“The parties may not rely upon evidence unless – (1) it has been served in accordance with paragraph 6.4”.
Paragraph 6.4 says:
“The claimant’s evidence as set out in paragraph 6.1 must be served on the defendant with the claim form”.
Paragraph 6.1 says:
“The claimant must file with the claim form –
(1) the Court Proceedings Pack (Part A) Form;
(2) the Court Proceedings Pack (Part B) Form …” (which is the parties’ final offers);
“(3) copies of medical reports;
(4) evidence of special damages; and
(5) evidence of disbursements”.
We then move on to the protocol, paragraph 7.32. This, according to Mr Flint, sets out the Stage 2 Settlement Pack contents, which includes “a medical report or reports”. Although there is a limitation in 7.32A in relation to the obtaining of a second report from someone where it is not a fixed costs medical report, there are no other limitations on what type of medical reports there are. So Mr Flint’s argument is that, if the rule is followed, and the rule should be followed, then the documents which would include any medical reports which should be before the court at the Stage 2 stage, should be admissible before the court at the Stage 3 stage.
Against that argument there is rule 6.3, which states:
“Subject to paragraph 6.5 the claimant must only file those documents in paragraph 6.1 where they have already been sent to the defendant under the relevant Protocol.”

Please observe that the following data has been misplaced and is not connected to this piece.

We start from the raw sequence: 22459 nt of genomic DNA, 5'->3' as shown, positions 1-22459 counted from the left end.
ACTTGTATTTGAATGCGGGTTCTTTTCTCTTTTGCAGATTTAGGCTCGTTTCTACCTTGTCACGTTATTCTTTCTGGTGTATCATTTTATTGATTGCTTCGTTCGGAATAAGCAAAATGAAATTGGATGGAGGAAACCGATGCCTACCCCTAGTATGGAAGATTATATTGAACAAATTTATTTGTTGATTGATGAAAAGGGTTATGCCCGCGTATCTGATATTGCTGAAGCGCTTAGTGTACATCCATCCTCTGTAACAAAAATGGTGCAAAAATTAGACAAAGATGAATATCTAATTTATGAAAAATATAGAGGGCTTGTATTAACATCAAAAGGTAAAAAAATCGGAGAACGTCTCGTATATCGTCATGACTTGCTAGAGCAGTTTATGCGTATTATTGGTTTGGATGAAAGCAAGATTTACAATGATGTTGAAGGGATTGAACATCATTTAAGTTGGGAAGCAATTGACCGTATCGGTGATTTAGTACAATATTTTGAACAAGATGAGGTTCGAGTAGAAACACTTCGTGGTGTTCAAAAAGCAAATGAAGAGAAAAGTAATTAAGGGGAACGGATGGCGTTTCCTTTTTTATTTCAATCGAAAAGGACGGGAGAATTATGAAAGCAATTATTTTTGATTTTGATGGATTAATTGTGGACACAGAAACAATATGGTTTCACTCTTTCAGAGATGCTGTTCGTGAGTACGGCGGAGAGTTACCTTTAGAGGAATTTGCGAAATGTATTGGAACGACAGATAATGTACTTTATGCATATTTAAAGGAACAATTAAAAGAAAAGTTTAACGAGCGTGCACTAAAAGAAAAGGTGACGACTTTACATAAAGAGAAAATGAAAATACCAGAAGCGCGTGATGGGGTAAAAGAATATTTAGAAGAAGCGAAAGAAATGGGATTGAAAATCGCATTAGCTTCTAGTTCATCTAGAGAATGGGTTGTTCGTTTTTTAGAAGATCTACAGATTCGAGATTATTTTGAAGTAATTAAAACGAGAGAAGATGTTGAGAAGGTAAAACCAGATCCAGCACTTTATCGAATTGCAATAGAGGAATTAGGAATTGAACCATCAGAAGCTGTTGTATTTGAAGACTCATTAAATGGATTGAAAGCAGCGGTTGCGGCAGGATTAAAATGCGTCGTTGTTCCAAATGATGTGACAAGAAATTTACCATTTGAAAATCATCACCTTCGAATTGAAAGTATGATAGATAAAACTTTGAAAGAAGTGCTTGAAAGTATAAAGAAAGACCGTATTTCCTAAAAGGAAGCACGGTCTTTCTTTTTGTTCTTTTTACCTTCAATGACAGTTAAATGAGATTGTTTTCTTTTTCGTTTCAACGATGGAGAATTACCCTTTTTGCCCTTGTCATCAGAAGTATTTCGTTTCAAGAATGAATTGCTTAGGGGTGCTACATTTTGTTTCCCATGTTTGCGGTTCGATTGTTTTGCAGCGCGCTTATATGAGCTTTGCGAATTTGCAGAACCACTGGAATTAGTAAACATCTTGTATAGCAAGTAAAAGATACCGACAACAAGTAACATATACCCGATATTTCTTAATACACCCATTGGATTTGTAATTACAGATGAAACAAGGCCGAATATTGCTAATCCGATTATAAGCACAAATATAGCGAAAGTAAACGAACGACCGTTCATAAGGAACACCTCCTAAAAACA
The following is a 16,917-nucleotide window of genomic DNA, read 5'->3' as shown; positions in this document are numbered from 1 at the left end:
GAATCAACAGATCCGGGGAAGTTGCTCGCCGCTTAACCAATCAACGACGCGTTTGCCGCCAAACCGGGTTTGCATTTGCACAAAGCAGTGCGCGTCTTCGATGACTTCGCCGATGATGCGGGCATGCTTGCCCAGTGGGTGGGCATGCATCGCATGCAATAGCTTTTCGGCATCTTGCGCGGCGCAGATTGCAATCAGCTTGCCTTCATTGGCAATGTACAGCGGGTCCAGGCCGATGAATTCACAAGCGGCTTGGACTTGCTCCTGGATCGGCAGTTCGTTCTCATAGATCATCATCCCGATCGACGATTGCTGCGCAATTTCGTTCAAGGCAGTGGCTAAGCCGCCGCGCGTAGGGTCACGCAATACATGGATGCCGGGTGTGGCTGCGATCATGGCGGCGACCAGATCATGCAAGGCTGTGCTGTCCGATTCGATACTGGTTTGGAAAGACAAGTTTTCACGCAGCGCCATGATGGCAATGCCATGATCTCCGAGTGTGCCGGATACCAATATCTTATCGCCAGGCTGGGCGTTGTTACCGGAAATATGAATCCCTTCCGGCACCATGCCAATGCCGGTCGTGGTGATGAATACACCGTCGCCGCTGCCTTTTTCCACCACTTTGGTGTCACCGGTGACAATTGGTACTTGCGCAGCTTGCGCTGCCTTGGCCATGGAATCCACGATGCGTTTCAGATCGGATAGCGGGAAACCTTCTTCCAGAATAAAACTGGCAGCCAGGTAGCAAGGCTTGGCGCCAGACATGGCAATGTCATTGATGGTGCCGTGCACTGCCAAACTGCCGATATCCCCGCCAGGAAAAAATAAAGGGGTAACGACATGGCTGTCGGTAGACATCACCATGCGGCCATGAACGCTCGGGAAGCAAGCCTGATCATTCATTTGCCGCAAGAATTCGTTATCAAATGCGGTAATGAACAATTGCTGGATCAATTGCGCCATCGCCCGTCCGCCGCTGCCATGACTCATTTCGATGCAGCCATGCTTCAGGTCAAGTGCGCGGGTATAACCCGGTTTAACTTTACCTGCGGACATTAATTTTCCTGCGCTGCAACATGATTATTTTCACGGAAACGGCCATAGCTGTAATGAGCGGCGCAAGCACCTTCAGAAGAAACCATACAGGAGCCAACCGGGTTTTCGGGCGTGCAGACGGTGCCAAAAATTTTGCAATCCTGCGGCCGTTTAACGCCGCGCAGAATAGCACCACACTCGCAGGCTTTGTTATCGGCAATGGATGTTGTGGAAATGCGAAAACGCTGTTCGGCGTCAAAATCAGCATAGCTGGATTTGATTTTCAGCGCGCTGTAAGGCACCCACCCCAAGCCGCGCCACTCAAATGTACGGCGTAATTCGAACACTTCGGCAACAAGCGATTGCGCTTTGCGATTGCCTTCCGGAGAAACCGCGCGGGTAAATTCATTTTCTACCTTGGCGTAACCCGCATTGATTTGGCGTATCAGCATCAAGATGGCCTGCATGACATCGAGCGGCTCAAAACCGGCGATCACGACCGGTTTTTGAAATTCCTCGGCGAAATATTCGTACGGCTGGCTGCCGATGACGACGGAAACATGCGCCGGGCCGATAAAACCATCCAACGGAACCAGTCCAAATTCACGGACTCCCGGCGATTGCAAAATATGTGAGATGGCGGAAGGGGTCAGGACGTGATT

It seems to me that “sent under the relevant protocol” must mean sent in accordance with the relevant protocol. I do not think it can mean sent wrongly under the protocol or sent in breach of the rules of the protocol. Also, if I look at paragraph 6.1A of the Practice Direction, it states:
“(1) In a soft tissue injury claim, the claimant may not proceed unless the medical report is a fixed cost medical report. Where the claimant includes more than one medical report, the first report obtained must be a fixed cost medical report from an accredited medical expert selected via the MedCo Portal … and any further report from an expert in any of the following disciplines must also be a fixed cost medical report”.
The disciplines are orthopaedic surgery, Accident and Emergency, a general practitioner or a physiotherapist.
It seems that Mr Gollapudi’s report would be caught by that provision, and that means that his report had also to be a fixed costs medical report. There is not an issue about that, but the psychologist’s report will be caught by paragraph 6.1A(2), which says:
“The cost of obtaining a further report from an expert not listed in paragraph (1)(a) to (d) is not subject to rule 45.19(2A)(b), but the use of that expert and the cost must be justified.”
So there we see the word “justified” which is about to recur later in this judgment. In other words, it seems to me that what that rule is saying – 6.1A(2) – in terms of the psychologist’s report is that not only should the cost be justifiable to the court, but also the use of that expert should be justified.